A few pages later we get this:
Uncle Matthew was no respecter of other people’s early morning sleep, and after five o’clock one could not count on any, for he raged round the house, clanking cups of tea, shouting at his dogs, roaring at the housemaids, cracking the stock whips which he had brought back from Canada on the lawn with a noise greater than gunfire, and all to the accompaniment of Galli Curci on his gramophone, an abnormally loud one, with an enormous horn, through which would be shrieked ‘Una voce poco fa’ – ‘The Mad Song’ from Lucia – ‘Lo, here the gen-tel lar-ha-hark’ – and so on, played at top speed, thus rendering them even higher and more screeching than they ought to be. (22)
In case you were wondering, a stock whip is not the same as a bull whip. Stock whips are used for mustering cattle, so the whip’s Canadian provenance suggests a place full of livestock and cowboys – though stock whips actually seem to have originated in Australia, not Canada, so why Uncle Matthew should have a stock whip from Canada is a bit of a mystery. Perhaps he acquired it on his trip there, when he didn’t drown in a shipwreck?
Uncle Matthew is portrayed in the novel as prone to wild rages, and here the Canadian whip is associated with the angry, out-of-control side of his character; the fact that the whip is from a country probably viewed as half-savage by the English aristocracy of the time perhaps adds an extra element of violent primitivism to the description of his behaviour (though one could read it more as quaint eccentricity).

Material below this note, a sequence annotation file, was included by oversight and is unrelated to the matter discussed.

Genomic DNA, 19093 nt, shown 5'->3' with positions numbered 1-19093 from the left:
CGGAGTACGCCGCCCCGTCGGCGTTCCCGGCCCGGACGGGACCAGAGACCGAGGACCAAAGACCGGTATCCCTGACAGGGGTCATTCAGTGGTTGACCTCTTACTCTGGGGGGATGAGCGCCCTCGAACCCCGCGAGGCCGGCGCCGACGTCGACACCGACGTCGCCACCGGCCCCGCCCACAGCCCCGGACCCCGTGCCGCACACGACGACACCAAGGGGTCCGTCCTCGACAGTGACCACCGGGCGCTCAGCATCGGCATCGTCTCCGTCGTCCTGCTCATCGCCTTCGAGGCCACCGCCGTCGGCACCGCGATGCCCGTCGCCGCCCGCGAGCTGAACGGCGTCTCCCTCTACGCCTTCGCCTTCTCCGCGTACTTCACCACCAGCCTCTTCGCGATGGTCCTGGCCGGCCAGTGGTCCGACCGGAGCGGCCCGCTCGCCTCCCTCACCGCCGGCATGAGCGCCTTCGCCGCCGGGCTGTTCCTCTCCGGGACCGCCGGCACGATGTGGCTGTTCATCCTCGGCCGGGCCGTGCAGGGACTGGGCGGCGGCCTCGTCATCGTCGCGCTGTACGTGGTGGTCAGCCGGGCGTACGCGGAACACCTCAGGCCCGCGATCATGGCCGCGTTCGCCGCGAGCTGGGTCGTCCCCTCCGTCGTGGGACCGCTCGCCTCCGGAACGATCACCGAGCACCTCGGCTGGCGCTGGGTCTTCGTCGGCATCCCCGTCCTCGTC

So there’s not a lot new about Canada here: it’s a distant country, getting there can be dangerous, the livestock and wild animals probably outnumber the humans – and yet it’s worth visiting, though it’s not clear why. Interestingly, the Mitfords really had been to Canada: David Mitford (father of Nancy, Jessica et al.) even owned “a dear little gold mine” (Jessica’s phrase) here, which he thought would make him rich. Alas, it didn’t.
Some General Observations
As a writer, Mitford hovers somewhere between a novelist and a memoirist; most of her best-known works are fictionalizations of her own experiences or the experiences of her family members and friends, and you can see even in these brief passages her tendency to create run-on sentences by constantly adding further specific details to her descriptions, as if jotting down memories as they occur to her.
She does, however, make some notable alterations to the family history. I’ll mention just one: in The Pursuit of Love, Linda’s first marriage is to Tony Kroesig, the son of a rich banker of German descent. Much is made of Uncle Matthew’s disgust at his daughter marrying a German, and when the Second World War breaks out the Kroesigs are portrayed as sympathetic to Hitler and scheming to get their money out of England, while the Radletts would never think of leaving and are all ready to fight and die for their beloved homeland.
In reality, of course, two of Nancy Mitford’s sisters were staunch fascists and ardent supporters of Hitler – a fact she elides in the novel by removing those sentiments from her family, and by extension the English aristocracy as a whole (where they weren’t exactly unknown), and ascribing them instead to the nouveau-riche, recently arrived Kroesigs. Which seems a bit unfair, but there it is.